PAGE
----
Murdoch also became Dean of the Theological Seminary in 1959. Under his leadership, the seminary gained full accreditation from the American Association of Theological Schools with authorization to grant the Master of Divinity (M.Div.) degree. He also developed the Doctor of Ministry (D.Min.) program that was accredited in 1973.10

In addition to publishing numerous scholarly articles, Murdoch was a contributing editor of the Seventh-day Adventist Bible Commentary series first published from 1953 to 1957. He held memberships in the Royal Society of Teachers in England, the Society of Biblical Literature, and the American Academy of Religion. He also served as a lifetime member of the Board of Trustees of the Ellen G. White Estate. In 1972 the General Conference Department of Education awarded Murdoch the Medallion of Merit, its highest level of recognition.11

After William Murdoch retired in 1973, he and Ruth spent the winter months in California to get out of the cold of Michigan. They had four children, each of whom served in a professional capacity at Seventh-day Adventist educational and health care institutions: Dr. John Lamont Murdoch, a physician now retired from Loma Linda University Medical School; Dr. Floyd Murdoch, a retired educator who served Adventist educational institutions on several levels as both a teacher and administrator; Dr. Marilyn Murdoch Herrmann, who served as the Dean of the School of Nursing at Loma Linda University; and Dr. William Murdoch, Jr., a child psychiatrist and chairman of the Department of Psychiatry of Loma Linda University School of Medicine.12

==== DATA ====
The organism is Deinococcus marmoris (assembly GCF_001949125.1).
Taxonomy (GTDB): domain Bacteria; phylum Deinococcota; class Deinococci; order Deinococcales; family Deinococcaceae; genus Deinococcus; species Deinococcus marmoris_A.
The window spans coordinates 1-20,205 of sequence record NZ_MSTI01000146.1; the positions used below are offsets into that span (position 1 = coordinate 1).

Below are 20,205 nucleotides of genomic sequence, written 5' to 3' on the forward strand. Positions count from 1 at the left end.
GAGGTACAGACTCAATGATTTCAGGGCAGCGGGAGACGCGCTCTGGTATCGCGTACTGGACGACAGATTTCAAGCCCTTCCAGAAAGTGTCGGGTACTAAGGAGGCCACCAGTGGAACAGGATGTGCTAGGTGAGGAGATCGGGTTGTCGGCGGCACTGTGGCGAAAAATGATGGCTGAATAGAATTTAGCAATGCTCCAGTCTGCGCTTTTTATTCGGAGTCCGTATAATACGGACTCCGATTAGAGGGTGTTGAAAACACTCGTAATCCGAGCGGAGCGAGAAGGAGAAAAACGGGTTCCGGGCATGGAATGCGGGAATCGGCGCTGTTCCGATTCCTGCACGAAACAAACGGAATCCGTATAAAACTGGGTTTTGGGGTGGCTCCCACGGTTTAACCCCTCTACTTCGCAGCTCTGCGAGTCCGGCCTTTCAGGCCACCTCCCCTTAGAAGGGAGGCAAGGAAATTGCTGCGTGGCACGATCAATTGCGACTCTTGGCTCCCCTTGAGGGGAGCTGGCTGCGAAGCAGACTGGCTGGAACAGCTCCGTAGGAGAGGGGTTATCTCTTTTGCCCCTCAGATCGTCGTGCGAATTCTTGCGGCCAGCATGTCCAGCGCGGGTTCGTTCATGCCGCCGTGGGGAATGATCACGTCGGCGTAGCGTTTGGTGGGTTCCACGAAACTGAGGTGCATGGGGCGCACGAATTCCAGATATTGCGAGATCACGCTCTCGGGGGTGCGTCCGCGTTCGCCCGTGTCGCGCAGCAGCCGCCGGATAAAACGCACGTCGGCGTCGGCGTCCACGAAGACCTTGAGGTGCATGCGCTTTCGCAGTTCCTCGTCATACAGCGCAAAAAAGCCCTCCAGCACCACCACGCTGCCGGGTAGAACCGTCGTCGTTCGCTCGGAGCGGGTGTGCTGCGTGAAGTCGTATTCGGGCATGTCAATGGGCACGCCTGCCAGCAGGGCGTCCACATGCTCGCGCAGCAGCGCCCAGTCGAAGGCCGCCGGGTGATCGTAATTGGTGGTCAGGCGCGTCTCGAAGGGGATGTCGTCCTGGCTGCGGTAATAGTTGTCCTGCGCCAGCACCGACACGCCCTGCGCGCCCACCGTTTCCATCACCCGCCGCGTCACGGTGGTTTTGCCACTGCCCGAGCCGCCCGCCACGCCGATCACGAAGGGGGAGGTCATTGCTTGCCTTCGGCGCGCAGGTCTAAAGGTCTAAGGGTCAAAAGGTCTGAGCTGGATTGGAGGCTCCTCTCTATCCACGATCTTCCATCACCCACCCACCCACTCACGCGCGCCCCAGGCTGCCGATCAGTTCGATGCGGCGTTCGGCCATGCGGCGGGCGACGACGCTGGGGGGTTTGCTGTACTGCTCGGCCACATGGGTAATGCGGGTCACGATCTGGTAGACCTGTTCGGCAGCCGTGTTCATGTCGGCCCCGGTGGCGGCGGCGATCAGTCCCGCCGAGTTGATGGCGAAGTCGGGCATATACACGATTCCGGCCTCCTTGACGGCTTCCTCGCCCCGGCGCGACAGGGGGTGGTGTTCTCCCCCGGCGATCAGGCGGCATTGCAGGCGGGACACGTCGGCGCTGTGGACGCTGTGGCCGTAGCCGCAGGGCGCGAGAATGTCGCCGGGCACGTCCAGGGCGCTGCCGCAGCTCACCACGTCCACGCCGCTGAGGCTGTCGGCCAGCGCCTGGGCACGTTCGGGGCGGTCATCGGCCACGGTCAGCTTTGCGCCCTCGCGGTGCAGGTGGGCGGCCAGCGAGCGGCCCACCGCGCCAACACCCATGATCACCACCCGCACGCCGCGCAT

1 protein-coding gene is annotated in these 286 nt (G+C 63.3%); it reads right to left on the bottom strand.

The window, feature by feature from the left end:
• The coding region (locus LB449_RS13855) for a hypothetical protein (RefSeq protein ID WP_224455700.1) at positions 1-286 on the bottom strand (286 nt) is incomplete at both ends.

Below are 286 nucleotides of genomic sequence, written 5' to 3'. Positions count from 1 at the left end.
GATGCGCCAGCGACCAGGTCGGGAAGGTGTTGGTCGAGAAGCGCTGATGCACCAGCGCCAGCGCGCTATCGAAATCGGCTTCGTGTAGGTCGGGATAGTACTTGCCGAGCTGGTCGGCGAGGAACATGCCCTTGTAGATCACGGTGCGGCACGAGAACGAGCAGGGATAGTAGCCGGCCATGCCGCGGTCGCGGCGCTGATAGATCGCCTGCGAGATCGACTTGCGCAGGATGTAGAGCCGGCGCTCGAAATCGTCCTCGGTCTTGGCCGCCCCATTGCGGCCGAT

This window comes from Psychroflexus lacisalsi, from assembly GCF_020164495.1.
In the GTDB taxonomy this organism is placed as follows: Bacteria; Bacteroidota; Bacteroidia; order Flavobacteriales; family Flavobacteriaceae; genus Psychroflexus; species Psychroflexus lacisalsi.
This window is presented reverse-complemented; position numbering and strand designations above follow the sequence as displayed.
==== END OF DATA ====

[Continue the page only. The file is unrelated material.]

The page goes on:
William G. C. Murdoch died on November 16, 1983 at Loma Linda, California, survived by Ruth (died 1996) and their four children. Renowned as “theologian, educator and administrator,” he is also remembered for his “humility and willing spirit.”13 In a letter nominating Murdoch for the Medallion of Merit in 1972 the Andrews University Board of Trustees asserted that “no single educator has contributed more to the education of the Adventist ministry.”14